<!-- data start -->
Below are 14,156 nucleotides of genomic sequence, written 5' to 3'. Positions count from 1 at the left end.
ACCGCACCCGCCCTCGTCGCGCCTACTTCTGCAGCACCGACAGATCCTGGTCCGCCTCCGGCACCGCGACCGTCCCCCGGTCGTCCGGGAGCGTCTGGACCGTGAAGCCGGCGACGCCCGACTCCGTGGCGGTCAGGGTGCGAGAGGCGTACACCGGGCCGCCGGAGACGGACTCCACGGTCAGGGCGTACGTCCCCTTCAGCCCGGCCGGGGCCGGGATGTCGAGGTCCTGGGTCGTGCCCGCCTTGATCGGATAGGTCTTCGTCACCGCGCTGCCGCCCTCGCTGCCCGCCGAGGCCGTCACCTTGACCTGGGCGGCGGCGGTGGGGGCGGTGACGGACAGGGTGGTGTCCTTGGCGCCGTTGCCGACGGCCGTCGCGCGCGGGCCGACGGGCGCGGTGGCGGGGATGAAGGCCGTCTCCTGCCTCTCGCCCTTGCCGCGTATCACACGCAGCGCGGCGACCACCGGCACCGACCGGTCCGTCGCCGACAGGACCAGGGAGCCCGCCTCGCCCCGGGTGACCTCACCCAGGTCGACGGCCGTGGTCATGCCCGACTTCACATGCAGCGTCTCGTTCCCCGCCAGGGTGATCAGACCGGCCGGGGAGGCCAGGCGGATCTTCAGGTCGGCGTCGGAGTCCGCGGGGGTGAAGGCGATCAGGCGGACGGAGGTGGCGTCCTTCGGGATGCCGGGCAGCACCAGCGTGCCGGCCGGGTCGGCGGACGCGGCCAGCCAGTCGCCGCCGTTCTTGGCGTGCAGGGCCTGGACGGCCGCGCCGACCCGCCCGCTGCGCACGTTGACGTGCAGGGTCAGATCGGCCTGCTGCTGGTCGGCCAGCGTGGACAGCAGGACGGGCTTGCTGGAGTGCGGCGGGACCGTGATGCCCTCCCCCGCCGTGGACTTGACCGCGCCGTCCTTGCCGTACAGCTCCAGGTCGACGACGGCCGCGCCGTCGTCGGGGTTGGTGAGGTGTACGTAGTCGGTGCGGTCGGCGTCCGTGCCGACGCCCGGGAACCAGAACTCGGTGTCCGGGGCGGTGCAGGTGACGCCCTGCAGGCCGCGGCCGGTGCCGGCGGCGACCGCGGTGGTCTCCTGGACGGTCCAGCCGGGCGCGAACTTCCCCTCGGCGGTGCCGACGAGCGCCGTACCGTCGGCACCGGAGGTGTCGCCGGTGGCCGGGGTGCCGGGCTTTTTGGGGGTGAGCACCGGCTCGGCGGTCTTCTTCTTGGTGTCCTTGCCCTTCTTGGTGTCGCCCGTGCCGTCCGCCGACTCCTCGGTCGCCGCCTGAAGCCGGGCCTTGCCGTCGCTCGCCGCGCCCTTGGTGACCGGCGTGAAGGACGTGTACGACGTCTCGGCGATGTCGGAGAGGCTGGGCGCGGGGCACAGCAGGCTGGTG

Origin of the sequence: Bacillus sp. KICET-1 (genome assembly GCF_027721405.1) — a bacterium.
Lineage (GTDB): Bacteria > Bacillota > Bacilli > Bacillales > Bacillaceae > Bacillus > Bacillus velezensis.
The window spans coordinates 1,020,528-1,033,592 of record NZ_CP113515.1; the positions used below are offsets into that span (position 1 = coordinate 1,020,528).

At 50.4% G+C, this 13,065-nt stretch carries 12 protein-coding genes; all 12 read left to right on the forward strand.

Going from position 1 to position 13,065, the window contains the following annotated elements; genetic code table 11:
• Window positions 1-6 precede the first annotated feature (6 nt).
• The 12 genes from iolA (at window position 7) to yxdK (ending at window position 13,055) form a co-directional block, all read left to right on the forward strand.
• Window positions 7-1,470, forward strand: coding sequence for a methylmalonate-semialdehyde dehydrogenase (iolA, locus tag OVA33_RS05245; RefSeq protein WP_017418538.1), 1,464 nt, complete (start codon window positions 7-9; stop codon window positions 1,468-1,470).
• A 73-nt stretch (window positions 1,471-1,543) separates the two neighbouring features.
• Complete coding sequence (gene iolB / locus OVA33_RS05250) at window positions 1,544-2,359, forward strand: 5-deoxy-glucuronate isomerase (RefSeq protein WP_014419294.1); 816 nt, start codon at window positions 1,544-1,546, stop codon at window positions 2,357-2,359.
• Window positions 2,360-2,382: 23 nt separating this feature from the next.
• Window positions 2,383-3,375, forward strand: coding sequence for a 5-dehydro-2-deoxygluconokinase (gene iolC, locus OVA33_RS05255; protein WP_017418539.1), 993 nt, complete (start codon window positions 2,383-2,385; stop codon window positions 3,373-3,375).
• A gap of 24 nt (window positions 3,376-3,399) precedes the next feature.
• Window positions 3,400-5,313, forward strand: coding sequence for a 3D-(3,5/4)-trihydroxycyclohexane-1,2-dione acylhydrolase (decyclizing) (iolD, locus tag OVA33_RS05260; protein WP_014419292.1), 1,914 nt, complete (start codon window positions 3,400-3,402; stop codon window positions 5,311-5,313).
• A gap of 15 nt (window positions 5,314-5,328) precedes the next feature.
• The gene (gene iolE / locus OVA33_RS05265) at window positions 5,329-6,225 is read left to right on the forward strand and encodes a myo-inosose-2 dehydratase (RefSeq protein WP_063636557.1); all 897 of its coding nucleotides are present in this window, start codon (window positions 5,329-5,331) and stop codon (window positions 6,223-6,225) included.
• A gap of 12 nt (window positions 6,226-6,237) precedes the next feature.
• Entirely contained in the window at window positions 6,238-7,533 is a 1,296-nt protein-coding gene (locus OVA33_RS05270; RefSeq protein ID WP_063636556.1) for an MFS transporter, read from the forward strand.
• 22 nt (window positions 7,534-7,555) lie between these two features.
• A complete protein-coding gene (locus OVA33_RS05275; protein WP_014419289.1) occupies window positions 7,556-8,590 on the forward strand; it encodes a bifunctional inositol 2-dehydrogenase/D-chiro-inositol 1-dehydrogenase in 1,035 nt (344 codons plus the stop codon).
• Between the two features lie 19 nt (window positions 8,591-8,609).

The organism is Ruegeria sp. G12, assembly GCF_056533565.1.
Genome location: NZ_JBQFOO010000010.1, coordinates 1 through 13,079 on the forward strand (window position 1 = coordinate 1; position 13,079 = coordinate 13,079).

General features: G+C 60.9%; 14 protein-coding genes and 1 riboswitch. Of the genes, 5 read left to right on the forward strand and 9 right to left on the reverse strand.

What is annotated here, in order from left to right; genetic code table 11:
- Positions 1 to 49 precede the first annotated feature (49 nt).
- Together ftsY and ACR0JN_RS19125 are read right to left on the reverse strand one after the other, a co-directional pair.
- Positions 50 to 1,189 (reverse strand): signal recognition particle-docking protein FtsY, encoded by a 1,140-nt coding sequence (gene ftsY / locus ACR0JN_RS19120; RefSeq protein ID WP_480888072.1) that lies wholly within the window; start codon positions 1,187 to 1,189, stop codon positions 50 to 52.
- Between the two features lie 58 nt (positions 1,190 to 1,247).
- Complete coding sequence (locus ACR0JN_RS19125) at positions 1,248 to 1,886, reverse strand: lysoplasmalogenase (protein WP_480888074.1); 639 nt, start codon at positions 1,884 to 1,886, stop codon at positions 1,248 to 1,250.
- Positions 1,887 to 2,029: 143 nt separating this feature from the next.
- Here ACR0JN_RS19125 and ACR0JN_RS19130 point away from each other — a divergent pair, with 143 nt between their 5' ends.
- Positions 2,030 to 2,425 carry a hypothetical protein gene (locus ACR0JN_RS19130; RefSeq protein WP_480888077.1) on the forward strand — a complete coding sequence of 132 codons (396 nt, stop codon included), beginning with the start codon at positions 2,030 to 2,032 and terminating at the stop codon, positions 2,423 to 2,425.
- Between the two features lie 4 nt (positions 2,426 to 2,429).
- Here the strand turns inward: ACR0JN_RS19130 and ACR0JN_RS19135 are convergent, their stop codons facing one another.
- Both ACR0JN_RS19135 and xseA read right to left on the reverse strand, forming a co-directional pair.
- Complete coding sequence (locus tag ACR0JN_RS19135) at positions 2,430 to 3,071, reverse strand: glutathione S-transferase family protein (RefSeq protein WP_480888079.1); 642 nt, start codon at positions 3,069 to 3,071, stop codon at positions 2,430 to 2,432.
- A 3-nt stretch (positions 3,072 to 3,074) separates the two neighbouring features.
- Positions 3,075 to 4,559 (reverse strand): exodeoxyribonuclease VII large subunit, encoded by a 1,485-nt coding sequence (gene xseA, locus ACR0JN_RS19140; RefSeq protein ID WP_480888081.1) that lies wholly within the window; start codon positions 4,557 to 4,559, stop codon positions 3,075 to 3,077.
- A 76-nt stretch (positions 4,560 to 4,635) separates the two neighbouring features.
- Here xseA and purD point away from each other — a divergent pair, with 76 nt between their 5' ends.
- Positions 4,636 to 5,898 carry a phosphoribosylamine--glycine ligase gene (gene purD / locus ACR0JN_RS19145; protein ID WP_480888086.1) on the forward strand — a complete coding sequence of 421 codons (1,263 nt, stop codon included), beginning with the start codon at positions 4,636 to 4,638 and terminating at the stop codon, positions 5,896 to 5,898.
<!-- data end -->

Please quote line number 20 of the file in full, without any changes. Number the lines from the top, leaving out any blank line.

• Entirely contained in the window at window positions 6,238-7,533 is a 1,296-nt protein-coding gene (locus OVA33_RS05270; RefSeq protein ID WP_063636556.1) for an MFS transporter, read from the forward strand.